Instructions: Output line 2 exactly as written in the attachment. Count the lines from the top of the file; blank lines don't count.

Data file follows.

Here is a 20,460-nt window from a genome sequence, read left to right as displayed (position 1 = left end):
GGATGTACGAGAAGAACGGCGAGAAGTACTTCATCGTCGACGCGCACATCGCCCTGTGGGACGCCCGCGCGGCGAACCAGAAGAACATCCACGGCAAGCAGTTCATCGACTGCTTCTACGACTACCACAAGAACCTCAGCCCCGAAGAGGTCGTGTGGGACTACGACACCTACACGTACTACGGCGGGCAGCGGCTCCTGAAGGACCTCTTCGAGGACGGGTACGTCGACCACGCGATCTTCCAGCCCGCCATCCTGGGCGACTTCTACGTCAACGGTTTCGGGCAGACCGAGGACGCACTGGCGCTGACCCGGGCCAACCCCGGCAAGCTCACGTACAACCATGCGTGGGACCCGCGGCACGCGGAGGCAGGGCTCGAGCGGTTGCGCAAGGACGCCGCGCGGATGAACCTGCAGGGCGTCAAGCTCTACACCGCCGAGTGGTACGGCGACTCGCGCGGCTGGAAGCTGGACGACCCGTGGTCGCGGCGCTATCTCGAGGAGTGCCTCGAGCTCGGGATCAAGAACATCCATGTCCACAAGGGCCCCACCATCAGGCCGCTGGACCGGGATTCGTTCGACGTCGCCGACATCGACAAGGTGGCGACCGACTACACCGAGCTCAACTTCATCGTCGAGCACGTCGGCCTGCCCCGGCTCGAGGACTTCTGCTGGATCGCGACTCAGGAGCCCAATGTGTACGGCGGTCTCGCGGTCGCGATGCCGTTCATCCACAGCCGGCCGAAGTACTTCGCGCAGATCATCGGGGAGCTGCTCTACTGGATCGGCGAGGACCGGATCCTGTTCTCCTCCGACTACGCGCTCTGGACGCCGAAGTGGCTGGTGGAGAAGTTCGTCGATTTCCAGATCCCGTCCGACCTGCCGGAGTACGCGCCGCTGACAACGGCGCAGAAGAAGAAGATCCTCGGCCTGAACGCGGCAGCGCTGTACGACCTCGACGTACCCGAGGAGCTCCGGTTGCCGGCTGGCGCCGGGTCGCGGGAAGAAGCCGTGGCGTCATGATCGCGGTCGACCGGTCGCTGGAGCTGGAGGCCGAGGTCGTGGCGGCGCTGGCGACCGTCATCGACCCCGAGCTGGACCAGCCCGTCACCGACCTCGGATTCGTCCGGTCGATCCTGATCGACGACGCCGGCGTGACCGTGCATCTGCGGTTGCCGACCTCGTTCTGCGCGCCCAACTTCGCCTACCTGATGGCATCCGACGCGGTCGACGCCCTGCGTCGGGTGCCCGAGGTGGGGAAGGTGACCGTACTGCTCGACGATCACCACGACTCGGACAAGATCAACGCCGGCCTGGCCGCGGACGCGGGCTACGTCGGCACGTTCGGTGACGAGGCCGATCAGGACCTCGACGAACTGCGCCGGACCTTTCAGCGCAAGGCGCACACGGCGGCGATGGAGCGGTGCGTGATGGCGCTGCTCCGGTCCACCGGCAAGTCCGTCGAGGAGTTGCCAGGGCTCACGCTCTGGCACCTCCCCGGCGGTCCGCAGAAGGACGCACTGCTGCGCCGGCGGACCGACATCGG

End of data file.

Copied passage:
GGATGTACGAGAAGAACGGCGAGAAGTACTTCATCGTCGACGCGCACATCGCCCTGTGGGACGCCCGCGCGGCGAACCAGAAGAACATCCACGGCAAGCAGTTCATCGACTGCTTCTACGACTACCACAAGAACCTCAGCCCCGAAGAGGTCGTGTGGGACTACGACACCTACACGTACTACGGCGGGCAGCGGCTCCTGAAGGACCTCTTCGAGGACGGGTACGTCGACCACGCGATCTTCCAGCCCGCCATCCTGGGCGACTTCTACGTCAACGGTTTCGGGCAGACCGAGGACGCACTGGCGCTGACCCGGGCCAACCCCGGCAAGCTCACGTACAACCATGCGTGGGACCCGCGGCACGCGGAGGCAGGGCTCGAGCGGTTGCGCAAGGACGCCGCGCGGATGAACCTGCAGGGCGTCAAGCTCTACACCGCCGAGTGGTACGGCGACTCGCGCGGCTGGAAGCTGGACGACCCGTGGTCGCGGCGCTATCTCGAGGAGTGCCTCGAGCTCGGGATCAAGAACATCCATGTCCACAAGGGCCCCACCATCAGGCCGCTGGACCGGGATTCGTTCGACGTCGCCGACATCGACAAGGTGGCGACCGACTACACCGAGCTCAACTTCATCGTCGAGCACGTCGGCCTGCCCCGGCTCGAGGACTTCTGCTGGATCGCGACTCAGGAGCCCAATGTGTACGGCGGTCTCGCGGTCGCGATGCCGTTCATCCACAGCCGGCCGAAGTACTTCGCGCAGATCATCGGGGAGCTGCTCTACTGGATCGGCGAGGACCGGATCCTGTTCTCCTCCGACTACGCGCTCTGGACGCCGAAGTGGCTGGTGGAGAAGTTCGTCGATTTCCAGATCCCGTCCGACCTGCCGGAGTACGCGCCGCTGACAACGGCGCAGAAGAAGAAGATCCTCGGCCTGAACGCGGCAGCGCTGTACGACCTCGACGTACCCGAGGAGCTCCGGTTGCCGGCTGGCGCCGGGTCGCGGGAAGAAGCCGTGGCGTCATGATCGCGGTCGACCGGTCGCTGGAGCTGGAGGCCGAGGTCGTGGCGGCGCTGGCGACCGTCATCGACCCCGAGCTGGACCAGCCCGTCACCGACCTCGGATTCGTCCGGTCGATCCTGATCGACGACGCCGGCGTGACCGTGCATCTGCGGTTGCCGACCTCGTTCTGCGCGCCCAACTTCGCCTACCTGATGGCATCCGACGCGGTCGACGCCCTGCGTCGGGTGCCCGAGGTGGGGAAGGTGACCGTACTGCTCGACGATCACCACGACTCGGACAAGATCAACGCCGGCCTGGCCGCGGACGCGGGCTACGTCGGCACGTTCGGTGACGAGGCCGATCAGGACCTCGACGAACTGCGCCGGACCTTTCAGCGCAAGGCGCACACGGCGGCGATGGAGCGGTGCGTGATGGCGCTGCTCCGGTCCACCGGCAAGTCCGTCGAGGAGTTGCCAGGGCTCACGCTCTGGCACCTCCCCGGCGGTCCGCAGAAGGACGCACTGCTGCGCCGGCGGACCGACATCGG